The particular circumstances of each couple are what make every divorce unique. You may have numerous pieces of real estate, an investment portfolio and a large retirement account, along with other assets, and no children. On the other hand, you may have fewer assets, are still working on building up your retirement account and raising minor children.
The fact is that it doesn’t matter whether you have a significant amount of assets or if you have children, everyone must adhere to certain rules when it comes to getting a divorce here in Georgia.
Some basic facts about divorce in Georgia
The first thing you need to know is that you must be a resident of the state for at least six months in order to file for divorce here in the state. Only one of you must meet this residency requirement.
Most people rely on “no fault” divorce that asserts that the marriage is irretrievably broken. If you go this route, the court will not grant your divorce for a minimum of 30 days after the other party responds or the response date has passed. Otherwise, you may allege any of the following grounds for divorce:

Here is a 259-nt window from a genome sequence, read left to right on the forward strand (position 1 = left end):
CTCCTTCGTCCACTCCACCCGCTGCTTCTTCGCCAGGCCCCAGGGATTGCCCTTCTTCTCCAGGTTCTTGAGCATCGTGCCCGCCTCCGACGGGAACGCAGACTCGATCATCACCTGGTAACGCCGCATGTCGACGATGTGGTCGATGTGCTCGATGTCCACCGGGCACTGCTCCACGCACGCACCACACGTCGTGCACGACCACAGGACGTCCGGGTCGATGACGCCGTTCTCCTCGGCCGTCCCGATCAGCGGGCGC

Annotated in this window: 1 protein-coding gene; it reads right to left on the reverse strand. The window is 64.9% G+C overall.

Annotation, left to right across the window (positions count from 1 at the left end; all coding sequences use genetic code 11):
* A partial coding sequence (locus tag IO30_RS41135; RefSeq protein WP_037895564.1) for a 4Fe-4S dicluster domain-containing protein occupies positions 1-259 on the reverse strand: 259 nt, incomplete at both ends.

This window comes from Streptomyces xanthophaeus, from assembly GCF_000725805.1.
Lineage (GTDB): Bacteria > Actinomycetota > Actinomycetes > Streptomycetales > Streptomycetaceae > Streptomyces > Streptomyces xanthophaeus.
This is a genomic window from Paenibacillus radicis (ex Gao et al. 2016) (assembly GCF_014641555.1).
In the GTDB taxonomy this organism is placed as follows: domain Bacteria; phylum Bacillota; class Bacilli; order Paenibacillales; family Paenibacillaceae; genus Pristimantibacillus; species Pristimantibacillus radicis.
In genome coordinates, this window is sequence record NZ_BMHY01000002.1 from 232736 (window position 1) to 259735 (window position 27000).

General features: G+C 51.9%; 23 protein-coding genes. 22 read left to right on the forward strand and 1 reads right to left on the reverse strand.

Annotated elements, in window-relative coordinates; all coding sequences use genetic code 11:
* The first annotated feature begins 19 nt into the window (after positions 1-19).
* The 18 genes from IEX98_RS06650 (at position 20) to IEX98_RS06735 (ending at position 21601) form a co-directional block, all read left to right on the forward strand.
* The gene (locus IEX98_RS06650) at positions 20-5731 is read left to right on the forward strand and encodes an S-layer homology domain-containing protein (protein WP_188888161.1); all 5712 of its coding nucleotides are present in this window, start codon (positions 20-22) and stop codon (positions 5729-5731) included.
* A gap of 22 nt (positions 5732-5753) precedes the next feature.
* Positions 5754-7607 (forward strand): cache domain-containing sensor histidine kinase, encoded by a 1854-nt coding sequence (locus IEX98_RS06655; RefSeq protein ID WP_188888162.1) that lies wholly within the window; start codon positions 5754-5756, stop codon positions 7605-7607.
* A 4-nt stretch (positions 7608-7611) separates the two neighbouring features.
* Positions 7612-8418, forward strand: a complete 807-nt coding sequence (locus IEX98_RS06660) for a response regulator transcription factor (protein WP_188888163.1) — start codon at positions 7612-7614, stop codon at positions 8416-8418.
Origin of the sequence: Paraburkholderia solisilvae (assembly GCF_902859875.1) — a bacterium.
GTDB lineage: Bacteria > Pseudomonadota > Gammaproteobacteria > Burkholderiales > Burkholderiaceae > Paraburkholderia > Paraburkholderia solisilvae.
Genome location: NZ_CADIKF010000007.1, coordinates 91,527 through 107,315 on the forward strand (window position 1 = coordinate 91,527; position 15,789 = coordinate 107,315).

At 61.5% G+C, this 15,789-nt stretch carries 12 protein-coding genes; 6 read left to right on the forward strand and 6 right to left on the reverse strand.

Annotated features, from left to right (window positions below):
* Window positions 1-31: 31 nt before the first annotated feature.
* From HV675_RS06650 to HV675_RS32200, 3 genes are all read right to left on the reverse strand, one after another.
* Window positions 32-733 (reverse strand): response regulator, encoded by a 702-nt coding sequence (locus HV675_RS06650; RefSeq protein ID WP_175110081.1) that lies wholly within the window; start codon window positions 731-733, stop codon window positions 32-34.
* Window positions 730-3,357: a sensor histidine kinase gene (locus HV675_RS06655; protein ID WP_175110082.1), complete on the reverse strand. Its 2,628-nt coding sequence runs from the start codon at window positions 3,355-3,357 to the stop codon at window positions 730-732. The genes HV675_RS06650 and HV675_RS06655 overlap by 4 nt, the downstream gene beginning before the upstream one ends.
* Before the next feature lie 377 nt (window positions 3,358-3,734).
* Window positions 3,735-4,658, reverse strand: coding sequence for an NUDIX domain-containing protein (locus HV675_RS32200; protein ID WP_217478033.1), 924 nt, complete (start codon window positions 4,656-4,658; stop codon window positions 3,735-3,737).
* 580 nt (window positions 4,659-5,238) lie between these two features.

- Cruelty or violence
- Drug or alcohol addiction
- Willful and continual desertion for at least one year
- Pregnant at the time of the marriage by a man other than the husband
- Insanity or mental incapacity
- Sentenced to two or more years for a criminal conviction
- Marriage by duress, fraud or force
- Irreconcilable differences
If you find out you are related to your spouse, that fact may also serve as a grounds for divorce if your relation is within a certain degree.
You can respond with any of these defenses
If your spouse files divorce based on one of the grounds above, you may respond with one of the following defenses:
- Both parties guilty
- Subsequent voluntary cohabitation and condonation
Which of these defenses will work best in your case may require some research.
What happens from here?
The next steps in your divorce proceedings depend on you and your future former spouse. You may be able to work out a settlement outside the courtroom with which both of you are satisfied. If not, you may need to prepare yourself for court. In any case, all of your issues will need a resolution before the court will grant you a divorce.